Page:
Eisai was called “father of tea”. However, Eisai was not the first person to bring tea into Japan. So why is Eisai called “father of tea”? I will explain the reason through the relationship between “Zen” and “tea”.
Eisai (1141-1215) started studying the teachings of the Tendai sect as a teenager and visited China twice to study it more deeply. After returning to Japan, Eisai became the founder of the Rinzai sect in Japan.
Eisai had been exposed to the wonders of tea in China and brought back the seeds to Japan.
He propagated the Rinzai sect and at the same time spread tea cultivation methods and the culture associated with tea. While being persecuted by the Tendai sect, he endeavored to propagate the Rinzai sect and wrote books such as Kozen Gokoku-ron and Ichidai Kyoron Shaku.
Achievement of Eisai, the Father of tea
In this chapter, I will introduce how Zen monk Eisai was involved in tea.
Bringing tea culture to Japan and spreading it
Tea had been brought to Japan since before Eisai was born. So why is Eisai called Japan’s “Father of the”? That’s because Eisai brought the tea culture to Japan for the first time.
By the way, the tea brought in by Eisai at that time was Tencha (matcha before grinding), which was popular in China. The method of making and drinking tea was introduced to Japan, and Tencha became a substitute for Heicha, which had been drunk before, and became the basis of green tea culture.
In China, however, Tencha was later obsolete due to the change of power.
Furthermore, Eisai brought back with him the ”Sarei (ritual)” of the Zen sect of drinking tea. It is to drink tea prepared in a kettle several times a day between practices or at bedtime. It means to practice with one mind. In a larger event, all participants gathered together to share a kettle of tea. This Sarei would lead to the tea ceremony later.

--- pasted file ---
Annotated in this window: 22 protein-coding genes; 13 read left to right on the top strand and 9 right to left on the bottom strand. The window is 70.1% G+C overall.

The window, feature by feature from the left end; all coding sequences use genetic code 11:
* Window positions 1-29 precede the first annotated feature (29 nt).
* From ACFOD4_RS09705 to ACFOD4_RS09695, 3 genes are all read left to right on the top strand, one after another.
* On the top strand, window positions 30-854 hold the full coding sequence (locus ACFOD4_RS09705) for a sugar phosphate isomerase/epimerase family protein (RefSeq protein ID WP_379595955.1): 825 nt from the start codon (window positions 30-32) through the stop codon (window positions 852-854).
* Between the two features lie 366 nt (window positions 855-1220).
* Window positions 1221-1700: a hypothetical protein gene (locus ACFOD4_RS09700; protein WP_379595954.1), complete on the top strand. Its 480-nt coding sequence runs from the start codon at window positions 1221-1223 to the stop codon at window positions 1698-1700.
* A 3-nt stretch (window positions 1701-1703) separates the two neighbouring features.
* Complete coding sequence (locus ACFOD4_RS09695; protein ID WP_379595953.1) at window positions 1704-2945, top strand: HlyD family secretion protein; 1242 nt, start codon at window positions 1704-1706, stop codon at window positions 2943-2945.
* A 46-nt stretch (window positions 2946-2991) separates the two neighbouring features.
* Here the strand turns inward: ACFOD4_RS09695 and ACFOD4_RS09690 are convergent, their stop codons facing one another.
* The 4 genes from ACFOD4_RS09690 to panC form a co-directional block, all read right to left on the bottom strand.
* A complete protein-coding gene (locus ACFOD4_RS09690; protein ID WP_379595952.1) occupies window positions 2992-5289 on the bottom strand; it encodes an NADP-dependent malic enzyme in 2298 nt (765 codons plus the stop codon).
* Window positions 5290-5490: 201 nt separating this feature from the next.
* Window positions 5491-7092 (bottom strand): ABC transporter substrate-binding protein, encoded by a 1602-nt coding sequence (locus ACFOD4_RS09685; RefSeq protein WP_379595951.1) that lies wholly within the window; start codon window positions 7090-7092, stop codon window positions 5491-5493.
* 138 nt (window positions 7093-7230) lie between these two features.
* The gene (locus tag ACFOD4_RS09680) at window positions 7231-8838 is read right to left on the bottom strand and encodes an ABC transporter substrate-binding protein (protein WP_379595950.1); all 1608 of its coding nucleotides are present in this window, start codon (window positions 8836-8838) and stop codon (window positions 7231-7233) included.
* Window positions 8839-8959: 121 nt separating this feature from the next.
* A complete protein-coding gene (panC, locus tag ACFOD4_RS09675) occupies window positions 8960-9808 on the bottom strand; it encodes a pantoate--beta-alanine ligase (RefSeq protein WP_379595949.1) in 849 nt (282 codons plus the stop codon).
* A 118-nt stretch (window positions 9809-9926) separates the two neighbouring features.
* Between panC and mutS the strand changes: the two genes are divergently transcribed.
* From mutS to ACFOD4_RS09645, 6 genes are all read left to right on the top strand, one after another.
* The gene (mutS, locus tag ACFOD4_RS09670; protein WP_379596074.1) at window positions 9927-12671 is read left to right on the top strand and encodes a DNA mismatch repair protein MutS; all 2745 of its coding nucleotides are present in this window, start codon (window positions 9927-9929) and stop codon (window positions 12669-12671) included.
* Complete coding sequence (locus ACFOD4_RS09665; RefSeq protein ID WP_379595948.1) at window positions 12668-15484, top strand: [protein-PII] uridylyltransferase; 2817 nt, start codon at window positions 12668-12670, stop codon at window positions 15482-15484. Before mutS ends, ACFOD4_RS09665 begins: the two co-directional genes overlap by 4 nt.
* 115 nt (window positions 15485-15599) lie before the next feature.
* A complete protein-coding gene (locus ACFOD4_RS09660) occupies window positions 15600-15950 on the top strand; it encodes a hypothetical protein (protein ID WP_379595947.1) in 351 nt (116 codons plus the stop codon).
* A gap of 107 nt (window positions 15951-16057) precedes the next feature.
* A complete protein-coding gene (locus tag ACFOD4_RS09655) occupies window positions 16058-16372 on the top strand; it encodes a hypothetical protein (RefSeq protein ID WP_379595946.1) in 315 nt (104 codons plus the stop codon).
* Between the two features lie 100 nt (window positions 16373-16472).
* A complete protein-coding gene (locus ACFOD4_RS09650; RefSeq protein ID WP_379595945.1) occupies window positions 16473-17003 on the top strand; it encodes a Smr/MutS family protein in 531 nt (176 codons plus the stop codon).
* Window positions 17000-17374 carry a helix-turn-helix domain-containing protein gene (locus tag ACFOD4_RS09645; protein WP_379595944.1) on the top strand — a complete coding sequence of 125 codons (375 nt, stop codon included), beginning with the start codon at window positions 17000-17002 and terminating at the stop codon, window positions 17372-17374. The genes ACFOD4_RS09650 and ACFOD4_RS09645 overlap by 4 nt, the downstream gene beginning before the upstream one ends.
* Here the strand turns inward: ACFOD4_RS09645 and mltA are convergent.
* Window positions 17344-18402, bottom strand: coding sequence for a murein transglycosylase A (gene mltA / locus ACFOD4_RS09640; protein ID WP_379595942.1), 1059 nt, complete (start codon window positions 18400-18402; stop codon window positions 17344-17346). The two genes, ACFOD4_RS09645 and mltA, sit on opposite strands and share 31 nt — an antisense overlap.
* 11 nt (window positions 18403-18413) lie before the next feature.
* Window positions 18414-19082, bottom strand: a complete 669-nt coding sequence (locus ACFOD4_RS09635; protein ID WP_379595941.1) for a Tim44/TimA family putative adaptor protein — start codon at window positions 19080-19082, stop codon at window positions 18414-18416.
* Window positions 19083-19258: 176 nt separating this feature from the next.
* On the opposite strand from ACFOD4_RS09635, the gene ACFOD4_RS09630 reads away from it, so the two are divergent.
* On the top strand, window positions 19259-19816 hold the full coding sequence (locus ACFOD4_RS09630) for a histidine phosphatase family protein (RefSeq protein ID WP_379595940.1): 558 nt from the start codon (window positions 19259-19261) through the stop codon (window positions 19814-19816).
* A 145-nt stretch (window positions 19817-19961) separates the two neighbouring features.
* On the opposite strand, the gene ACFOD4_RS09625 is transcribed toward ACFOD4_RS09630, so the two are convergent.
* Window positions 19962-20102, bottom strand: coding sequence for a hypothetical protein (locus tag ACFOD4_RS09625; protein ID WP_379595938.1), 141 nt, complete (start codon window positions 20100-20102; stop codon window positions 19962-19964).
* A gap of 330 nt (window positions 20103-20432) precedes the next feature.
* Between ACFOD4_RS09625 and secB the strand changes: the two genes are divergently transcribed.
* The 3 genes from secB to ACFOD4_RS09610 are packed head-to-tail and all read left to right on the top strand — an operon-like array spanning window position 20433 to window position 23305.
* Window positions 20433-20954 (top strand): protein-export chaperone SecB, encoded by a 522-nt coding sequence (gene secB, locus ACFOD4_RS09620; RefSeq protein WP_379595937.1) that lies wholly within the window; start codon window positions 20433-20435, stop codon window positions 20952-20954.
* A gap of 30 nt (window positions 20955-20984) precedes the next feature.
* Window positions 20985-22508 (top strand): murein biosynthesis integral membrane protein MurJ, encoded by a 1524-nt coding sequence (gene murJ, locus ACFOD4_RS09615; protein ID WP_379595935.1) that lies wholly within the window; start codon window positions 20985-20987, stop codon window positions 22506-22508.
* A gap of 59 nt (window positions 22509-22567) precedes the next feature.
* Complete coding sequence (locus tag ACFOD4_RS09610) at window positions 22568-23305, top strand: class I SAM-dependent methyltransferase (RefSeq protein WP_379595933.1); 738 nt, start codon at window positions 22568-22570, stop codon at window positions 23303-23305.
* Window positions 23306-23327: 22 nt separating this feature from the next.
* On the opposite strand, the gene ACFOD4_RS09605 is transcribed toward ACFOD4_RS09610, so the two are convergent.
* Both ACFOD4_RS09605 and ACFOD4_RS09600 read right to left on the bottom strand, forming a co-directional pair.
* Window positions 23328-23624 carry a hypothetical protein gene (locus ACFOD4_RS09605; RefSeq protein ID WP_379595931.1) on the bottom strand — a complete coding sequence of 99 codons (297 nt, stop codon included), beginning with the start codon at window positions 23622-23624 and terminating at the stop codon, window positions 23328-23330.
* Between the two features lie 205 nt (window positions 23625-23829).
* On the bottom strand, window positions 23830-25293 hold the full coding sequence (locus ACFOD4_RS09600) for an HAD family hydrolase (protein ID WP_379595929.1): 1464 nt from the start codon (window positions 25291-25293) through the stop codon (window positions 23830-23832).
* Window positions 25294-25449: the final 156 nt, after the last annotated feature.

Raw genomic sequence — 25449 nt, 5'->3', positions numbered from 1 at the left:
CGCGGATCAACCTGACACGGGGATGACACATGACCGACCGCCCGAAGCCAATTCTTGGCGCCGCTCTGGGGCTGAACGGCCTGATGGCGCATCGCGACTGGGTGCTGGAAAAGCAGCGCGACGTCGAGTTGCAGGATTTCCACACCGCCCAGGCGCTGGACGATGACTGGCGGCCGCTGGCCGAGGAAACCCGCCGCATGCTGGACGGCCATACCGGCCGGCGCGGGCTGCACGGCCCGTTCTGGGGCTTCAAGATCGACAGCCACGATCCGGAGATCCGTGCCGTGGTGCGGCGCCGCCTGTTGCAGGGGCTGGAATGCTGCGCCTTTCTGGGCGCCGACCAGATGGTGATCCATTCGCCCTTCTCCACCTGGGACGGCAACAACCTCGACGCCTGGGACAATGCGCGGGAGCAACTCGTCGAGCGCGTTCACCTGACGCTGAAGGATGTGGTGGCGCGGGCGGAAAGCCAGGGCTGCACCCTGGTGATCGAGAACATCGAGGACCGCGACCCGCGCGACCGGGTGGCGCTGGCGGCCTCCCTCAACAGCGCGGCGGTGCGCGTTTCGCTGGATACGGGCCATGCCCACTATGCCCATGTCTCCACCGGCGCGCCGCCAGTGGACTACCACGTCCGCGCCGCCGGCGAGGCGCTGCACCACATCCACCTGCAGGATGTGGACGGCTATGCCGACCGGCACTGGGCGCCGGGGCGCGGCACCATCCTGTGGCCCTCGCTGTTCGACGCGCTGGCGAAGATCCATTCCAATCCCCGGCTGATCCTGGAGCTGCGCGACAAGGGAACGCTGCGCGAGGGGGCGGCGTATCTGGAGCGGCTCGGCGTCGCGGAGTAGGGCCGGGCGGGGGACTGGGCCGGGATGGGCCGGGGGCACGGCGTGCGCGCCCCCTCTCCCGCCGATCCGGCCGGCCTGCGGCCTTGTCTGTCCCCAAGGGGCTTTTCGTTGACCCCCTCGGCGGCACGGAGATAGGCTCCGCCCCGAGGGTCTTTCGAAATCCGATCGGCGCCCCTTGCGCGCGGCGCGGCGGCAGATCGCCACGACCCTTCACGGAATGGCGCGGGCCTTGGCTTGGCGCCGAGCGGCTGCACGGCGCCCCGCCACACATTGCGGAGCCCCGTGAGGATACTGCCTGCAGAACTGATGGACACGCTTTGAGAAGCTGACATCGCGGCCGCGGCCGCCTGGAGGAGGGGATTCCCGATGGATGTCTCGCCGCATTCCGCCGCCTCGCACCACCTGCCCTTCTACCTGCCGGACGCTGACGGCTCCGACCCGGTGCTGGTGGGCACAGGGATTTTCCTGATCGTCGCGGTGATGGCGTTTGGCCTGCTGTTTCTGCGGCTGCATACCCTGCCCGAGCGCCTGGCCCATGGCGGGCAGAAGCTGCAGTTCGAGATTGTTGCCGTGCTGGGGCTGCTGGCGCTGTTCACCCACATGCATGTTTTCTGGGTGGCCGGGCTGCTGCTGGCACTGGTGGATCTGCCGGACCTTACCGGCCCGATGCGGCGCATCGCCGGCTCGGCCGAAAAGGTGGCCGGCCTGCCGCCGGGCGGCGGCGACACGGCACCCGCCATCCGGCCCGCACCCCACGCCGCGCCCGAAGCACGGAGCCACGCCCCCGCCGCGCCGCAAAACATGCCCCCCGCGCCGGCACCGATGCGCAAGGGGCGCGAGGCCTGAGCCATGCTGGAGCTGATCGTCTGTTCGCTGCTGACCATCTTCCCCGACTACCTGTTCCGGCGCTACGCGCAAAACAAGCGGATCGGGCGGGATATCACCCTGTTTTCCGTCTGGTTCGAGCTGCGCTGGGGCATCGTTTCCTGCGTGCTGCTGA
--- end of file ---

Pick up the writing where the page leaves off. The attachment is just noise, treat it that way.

Trigger the full-scale cultivation of tea
Eisai created the opportunity to create an authentic tea garden. Eisai brought back knowledge about tea seeds and tea cultivation when he returned from China and promoted tea cultivation in temples.
This is because the awakening effect of tea was very effective in the strict ascetic practices of the Zen sect. The seeds and knowledge of tea spread in this way were passed on to Myoe Shonin in Togano, Kyoto, and it developed into an authentic tea garden.
The tea from this tea garden was so popular that Togano’s tea was called “honcha (real tea)”, while the tea from other regions was called “hicha (not real tea)”.
Spread the Rinzai sect in Japan
Eisai spread the Zen Buddhism, Rinzai Sect as well as tea cultivation and culture. Tea and Zen were closely linked, and the philosophy of Zen had a great influence on the person who made the history of tea.
The relationship between the tea masters and Zen monks of the Rinzai sect, such as MURATA Juko and IKKYU Sojun, TAKENO Jouo and DAIRIN Soto, and SHOREI Sokin and SEN-no-Rikyu, has become an essential part of the history of the tea ceremony.
Wrote KissaYojoki, the first book specialized in tea in Japan
Eisai wrote Kissa Yojoki (Drinking Tea for Health care) to promote tea.
This book, consisting of two volumes, was the first specialized book on tea in Japan, and it describes not only the medical effects of tea learned in China, but also the tea cultivation in detail.
According to the history book Azuma Kagami, Eisai presented Kissa Yojoki to the third shogun of the Kamakura Shogunate, MINAMOTO no Sanetomo, with tea when he was suffering from a hangover.
Tea culture from the Heian to the Kamakura period
During the Heian period, tea was used in religious events and ceremonies in the Imperial Court. Tea was a special drink and medicine that only monks and aristocrats could drink.
After that, it gradually changed to something to “enjoy” drinking at waka and renga (Japanese poetry) recitations.
In the Kamakura period (1185-1333), tea ceremony rituals called “Sarei”, which Eisai brought back from China, began to be held in Zen temples. On the other hand, drinking tea became popular among the samurai class as a social tool.
The “Cha-yoriai”, gathering to drink tea began to take place, and in the late Kamakura period, “Tocha” the game of guessing the place of origin by drinking tea, became popular. However, gambling took place at the same time as Tocha, and it became so radical that the Shogunate finally banned Tocha.
Eisai is not the first person to bring tea back to Japan. However, Eisai brought Zen and tea that he had learned in China back to Japan and spread them throughout the country, leading them to combine and develop into the present Chanoyu. This is why Eisai is called the “Father of tea”.